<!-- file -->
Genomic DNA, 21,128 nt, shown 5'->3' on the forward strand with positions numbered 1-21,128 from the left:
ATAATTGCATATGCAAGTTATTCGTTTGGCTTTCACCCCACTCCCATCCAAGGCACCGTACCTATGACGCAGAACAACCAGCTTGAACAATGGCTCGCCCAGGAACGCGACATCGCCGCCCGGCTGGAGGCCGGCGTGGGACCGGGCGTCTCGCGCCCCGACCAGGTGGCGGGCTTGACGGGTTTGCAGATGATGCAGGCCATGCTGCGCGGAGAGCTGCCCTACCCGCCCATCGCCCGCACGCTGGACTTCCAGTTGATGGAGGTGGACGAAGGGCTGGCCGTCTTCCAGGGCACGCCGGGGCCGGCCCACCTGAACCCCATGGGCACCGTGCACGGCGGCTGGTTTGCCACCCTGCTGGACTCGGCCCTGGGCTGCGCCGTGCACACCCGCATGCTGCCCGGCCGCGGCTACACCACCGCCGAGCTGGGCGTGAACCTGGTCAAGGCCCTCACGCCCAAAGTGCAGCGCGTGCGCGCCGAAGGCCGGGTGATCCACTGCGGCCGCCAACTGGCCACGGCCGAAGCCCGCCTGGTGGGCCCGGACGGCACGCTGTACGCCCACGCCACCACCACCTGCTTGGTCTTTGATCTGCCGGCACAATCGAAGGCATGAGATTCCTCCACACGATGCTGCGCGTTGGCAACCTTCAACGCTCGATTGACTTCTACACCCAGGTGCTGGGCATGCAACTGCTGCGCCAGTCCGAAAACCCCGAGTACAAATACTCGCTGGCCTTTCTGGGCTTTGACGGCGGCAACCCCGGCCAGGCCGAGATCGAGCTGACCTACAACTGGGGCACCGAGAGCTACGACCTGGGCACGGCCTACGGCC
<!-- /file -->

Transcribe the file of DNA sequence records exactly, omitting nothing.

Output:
Genomic DNA, 21,128 nt, shown 5'->3' on the forward strand with positions numbered 1-21,128 from the left:
ATAATTGCATATGCAAGTTATTCGTTTGGCTTTCACCCCACTCCCATCCAAGGCACCGTACCTATGACGCAGAACAACCAGCTTGAACAATGGCTCGCCCAGGAACGCGACATCGCCGCCCGGCTGGAGGCCGGCGTGGGACCGGGCGTCTCGCGCCCCGACCAGGTGGCGGGCTTGACGGGTTTGCAGATGATGCAGGCCATGCTGCGCGGAGAGCTGCCCTACCCGCCCATCGCCCGCACGCTGGACTTCCAGTTGATGGAGGTGGACGAAGGGCTGGCCGTCTTCCAGGGCACGCCGGGGCCGGCCCACCTGAACCCCATGGGCACCGTGCACGGCGGCTGGTTTGCCACCCTGCTGGACTCGGCCCTGGGCTGCGCCGTGCACACCCGCATGCTGCCCGGCCGCGGCTACACCACCGCCGAGCTGGGCGTGAACCTGGTCAAGGCCCTCACGCCCAAAGTGCAGCGCGTGCGCGCCGAAGGCCGGGTGATCCACTGCGGCCGCCAACTGGCCACGGCCGAAGCCCGCCTGGTGGGCCCGGACGGCACGCTGTACGCCCACGCCACCACCACCTGCTTGGTCTTTGATCTGCCGGCACAATCGAAGGCATGAGATTCCTCCACACGATGCTGCGCGTTGGCAACCTTCAACGCTCGATTGACTTCTACACCCAGGTGCTGGGCATGCAACTGCTGCGCCAGTCCGAAAACCCCGAGTACAAATACTCGCTGGCCTTTCTGGGCTTTGACGGCGGCAACCCCGGCCAGGCCGAGATCGAGCTGACCTACAACTGGGGCACCGAGAGCTACGACCTGGGCACGGCCTACGGCC